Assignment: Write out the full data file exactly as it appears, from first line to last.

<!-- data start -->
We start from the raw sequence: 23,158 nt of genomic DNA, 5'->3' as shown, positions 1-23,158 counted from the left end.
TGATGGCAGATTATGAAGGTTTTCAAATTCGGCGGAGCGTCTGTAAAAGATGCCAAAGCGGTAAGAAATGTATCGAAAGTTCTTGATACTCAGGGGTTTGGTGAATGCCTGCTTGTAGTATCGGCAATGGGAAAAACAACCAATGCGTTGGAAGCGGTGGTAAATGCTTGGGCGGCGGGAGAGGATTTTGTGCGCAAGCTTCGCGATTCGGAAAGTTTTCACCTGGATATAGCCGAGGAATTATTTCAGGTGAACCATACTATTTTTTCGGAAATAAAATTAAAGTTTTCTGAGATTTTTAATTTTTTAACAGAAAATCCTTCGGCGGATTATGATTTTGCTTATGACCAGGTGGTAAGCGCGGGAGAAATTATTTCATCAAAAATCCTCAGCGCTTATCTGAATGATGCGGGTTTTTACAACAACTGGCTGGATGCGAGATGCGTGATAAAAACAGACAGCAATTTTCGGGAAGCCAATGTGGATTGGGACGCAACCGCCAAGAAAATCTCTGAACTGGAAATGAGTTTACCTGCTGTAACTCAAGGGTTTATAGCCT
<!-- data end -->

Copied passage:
We start from the raw sequence: 23,158 nt of genomic DNA, 5'->3' as shown, positions 1-23,158 counted from the left end.
TGATGGCAGATTATGAAGGTTTTCAAATTCGGCGGAGCGTCTGTAAAAGATGCCAAAGCGGTAAGAAATGTATCGAAAGTTCTTGATACTCAGGGGTTTGGTGAATGCCTGCTTGTAGTATCGGCAATGGGAAAAACAACCAATGCGTTGGAAGCGGTGGTAAATGCTTGGGCGGCGGGAGAGGATTTTGTGCGCAAGCTTCGCGATTCGGAAAGTTTTCACCTGGATATAGCCGAGGAATTATTTCAGGTGAACCATACTATTTTTTCGGAAATAAAATTAAAGTTTTCTGAGATTTTTAATTTTTTAACAGAAAATCCTTCGGCGGATTATGATTTTGCTTATGACCAGGTGGTAAGCGCGGGAGAAATTATTTCATCAAAAATCCTCAGCGCTTATCTGAATGATGCGGGTTTTTACAACAACTGGCTGGATGCGAGATGCGTGATAAAAACAGACAGCAATTTTCGGGAAGCCAATGTGGATTGGGACGCAACCGCCAAGAAAATCTCTGAACTGGAAATGAGTTTACCTGCTGTAACTCAAGGGTTTATAGCCT